Mountain Trails Gallery, most known for its Western traditional and contemporary art, has also become a destination gallery for memorable wildlife artists who work with sculpture, painting, drawing, and mixed media art, according to a news release.
The gallery announced the addition of wildlife sculptor Jeremy Bradshaw to its family of artists as it kicks off the new fall season with “Wings & Wildlife II.”
The annual exhibition has grown to include an extensive gathering of outstanding works of fine art, as the celebration continues Friday, Sept. 3, with a reception from 4 to 7 p.m. at the gallery’s long-time location in the popular Tlaquepaque Arts and Shopping Village.
These participating artists are revered for their recognition throughout the year as they are featured in fine art magazines and in important wildlife shows throughout the U.S.
As a Western contemporary sculptor, Bradshaw is an award-winning artist who has pursued his love of wildlife from California to the Oklahoma panhandle to the state of Washington. His fascination with falconry brought him recognition as a specialist in the area.
A passionate curiosity has extended to other treasures of nature as Bradshaw works with complex patinas and remarkable color to enhance their charm and wonder.
Joining the show are such works as his row of snuggling bluebirds called “Winter Blues,” his “Cheeky Lil’ Bugger” squirrel, “Round Robins” on a twig, the startled “Canis Napis Interruptus” red fox, and other marvelous choices.
Bradshaw’s awards and recognition include the prestigious Leigh Yawkey Woodson Art Museum’s ‘Birds in Art’ 2021 exhibition and the current ‘National Sculpture Society’s 88th annual Awards Exhibition’ at Brookgreen Gardens, South Carolina.
The opportunities to explore the wonder as well as the charm and charisma of nature includes the work of Mark Edward Adams, Bryce Pettit, and Raymond Gibby. Arizona/California artist Mark Edward Adams, whose museum shows have garnered his work multiple honors, brings his contemporary “Young Bear Walking.”
Sculpting from life, whether he is working in the middle of a buffalo herd or at the zoo, Adams does study after study until the gestures reflect the nature of life particular to each animal.
Colorado sculptor Bryce Pettit has a fascination with all of nature’s creations and presents several of them in motion within his “Hit Parade” featuring a group of Rocky Mountain animals that are important symbols to the artist.
The moose, bison, elk, bear, and wolf represent character traits that express, in his own experience, a kind of nobility, with each one representative of his own aspirations.
Utah artist Raymond Gibby’s extensive mastery includes his new life-size red-tailed hawk “Higher Vision” which shows off the complex layers of chemistry in the patina of the soaring raptor as it expands its hunt with beauty and with ease.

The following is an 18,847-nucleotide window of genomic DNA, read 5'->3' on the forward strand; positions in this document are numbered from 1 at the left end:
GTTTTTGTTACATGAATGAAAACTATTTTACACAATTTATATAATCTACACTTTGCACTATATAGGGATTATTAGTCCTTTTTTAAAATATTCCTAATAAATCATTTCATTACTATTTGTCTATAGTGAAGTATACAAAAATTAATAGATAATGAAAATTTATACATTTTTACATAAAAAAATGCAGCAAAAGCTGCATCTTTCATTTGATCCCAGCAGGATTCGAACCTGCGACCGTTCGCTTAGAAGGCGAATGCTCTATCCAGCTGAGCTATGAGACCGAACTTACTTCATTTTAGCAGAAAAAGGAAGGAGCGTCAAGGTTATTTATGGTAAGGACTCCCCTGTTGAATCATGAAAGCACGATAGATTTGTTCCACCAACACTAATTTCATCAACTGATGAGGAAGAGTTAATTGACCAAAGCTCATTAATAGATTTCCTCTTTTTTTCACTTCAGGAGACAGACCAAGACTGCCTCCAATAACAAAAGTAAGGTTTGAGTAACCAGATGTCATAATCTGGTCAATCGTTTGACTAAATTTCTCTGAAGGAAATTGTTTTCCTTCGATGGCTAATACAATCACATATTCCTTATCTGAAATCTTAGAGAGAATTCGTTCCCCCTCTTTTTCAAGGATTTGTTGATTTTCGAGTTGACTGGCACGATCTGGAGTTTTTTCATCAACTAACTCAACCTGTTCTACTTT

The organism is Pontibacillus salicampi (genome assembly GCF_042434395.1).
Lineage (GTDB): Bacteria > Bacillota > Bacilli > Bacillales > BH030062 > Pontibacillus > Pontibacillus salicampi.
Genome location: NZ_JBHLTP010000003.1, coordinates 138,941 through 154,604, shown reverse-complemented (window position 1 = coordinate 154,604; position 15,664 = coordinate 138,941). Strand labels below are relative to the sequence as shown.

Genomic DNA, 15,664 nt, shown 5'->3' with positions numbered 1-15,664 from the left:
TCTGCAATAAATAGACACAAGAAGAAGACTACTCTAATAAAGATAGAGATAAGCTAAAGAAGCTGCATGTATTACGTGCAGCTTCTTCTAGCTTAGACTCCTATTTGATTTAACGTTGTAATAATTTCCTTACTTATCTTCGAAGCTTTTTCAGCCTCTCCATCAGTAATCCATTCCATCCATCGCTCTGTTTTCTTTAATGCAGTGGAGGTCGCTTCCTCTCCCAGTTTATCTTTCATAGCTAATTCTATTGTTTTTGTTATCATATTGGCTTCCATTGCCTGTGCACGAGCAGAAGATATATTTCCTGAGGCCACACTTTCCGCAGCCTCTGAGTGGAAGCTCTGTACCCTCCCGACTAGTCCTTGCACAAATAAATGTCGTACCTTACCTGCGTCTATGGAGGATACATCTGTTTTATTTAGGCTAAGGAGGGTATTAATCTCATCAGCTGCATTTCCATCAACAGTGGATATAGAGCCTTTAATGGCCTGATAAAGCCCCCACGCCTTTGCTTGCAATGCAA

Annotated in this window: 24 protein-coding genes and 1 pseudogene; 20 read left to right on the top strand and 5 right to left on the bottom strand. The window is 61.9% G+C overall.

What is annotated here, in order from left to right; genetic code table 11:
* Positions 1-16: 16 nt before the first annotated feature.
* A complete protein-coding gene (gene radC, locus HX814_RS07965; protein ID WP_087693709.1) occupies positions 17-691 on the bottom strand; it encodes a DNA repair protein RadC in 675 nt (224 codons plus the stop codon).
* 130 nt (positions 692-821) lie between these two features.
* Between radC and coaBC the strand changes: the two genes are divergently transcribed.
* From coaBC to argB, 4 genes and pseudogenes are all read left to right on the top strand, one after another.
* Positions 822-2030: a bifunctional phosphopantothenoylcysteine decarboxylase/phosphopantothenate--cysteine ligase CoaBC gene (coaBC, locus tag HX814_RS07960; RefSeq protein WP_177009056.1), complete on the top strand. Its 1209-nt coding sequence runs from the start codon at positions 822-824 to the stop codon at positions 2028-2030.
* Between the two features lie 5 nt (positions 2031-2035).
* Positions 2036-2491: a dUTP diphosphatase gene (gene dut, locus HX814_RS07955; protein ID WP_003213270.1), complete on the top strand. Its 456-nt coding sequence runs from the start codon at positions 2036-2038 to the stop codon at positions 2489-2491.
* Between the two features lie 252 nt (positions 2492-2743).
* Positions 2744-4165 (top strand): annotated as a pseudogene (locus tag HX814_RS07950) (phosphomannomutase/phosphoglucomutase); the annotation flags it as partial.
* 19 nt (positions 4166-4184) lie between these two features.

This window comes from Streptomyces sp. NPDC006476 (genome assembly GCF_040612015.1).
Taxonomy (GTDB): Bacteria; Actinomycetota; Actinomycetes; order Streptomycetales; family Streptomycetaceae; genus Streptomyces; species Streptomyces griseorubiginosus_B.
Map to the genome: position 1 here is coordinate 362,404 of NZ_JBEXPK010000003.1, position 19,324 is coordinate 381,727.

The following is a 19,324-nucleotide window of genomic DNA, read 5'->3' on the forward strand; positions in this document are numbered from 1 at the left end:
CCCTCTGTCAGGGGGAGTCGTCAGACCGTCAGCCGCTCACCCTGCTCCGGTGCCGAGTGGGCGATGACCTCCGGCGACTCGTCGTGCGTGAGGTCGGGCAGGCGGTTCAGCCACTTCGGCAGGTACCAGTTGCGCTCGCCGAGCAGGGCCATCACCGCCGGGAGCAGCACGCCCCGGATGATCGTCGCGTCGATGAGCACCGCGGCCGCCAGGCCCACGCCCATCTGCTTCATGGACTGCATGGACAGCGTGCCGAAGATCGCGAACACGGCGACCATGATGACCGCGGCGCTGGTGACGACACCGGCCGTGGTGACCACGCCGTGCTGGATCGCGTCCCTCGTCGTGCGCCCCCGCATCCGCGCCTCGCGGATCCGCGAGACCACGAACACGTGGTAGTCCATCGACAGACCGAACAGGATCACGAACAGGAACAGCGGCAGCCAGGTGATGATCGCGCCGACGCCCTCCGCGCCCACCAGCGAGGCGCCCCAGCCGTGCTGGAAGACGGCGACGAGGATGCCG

In Gibby’s experience, the higher context and broader perspective one can hold about a matter brings more wisdom and more freedom to a situation, and to him, this winged beauty is a powerful symbol.
Masters of the enduring nature of animal life also include Arizona sculptors Curt Mattson, Susan Kliewer, and Deborah Copenhaver Fellows who all work from an extensive Western ranching background.
All storytellers at heart, they share their love of horses, burros, sheep, goat, dogs, and cats in numerous bronzes throughout their accomplished careers. From Curt Mattson’s beloved ranch horse “Lucky” to the heartfelt little shepherd and churro sheep in “Mary’s Little Lamb” by Susan Kliewer to the bright-eyed working dog in “Biting Off More Than He Can Chew” by Deborah Fellows, these poignant and charming works always bring a smile.
A festive part of the celebration includes new paintings by a group of artists who bring colorful details as well as a variety of behavioral characteristics in nature’s bounty.
A delightful part of the exhibition includes the charming desert creatures of Jennifer O’Cualain, the curious wildlife paintings of Michael Trcic, the unique colored pencil paintings by Sandra Byland, the powerful beauty of confrontation in the wild by Doyle Hostetler, the quirky nostalgic birds of Barbara Rudolph, the remarkably detailed work of Joe Garcia, the colorful birds from Adele Earnshaw, as well as the historic iconography of birds in Native American Pueblo pottery paintings by Lisa Danielle.
To add delight to the gathering, the gallery’s jewelry artists feature domestic and wild animals in their metal and stone works of wearable art. All these artists and more extend the gallery’s offerings and make a festive celebration into an event not to be missed.
The public is invited to attend the reception on Friday, Sept. 3, 4 to 7 p.m. The exhibition will go through the month of September. Mountain Trails Gallery, 336 State Route 179, upstairs Suite A201, Tlaquepaque Arts & Shopping Village in Sedona.
For more information, visit mountaintrailssedona.com, Instagram at #mountaintrailssedona, Facebook @MTGSedona. Contact the gallery at 928-282-3225 or firstname.lastname@example.org.
Information provided by the Mountain Trails Gallery.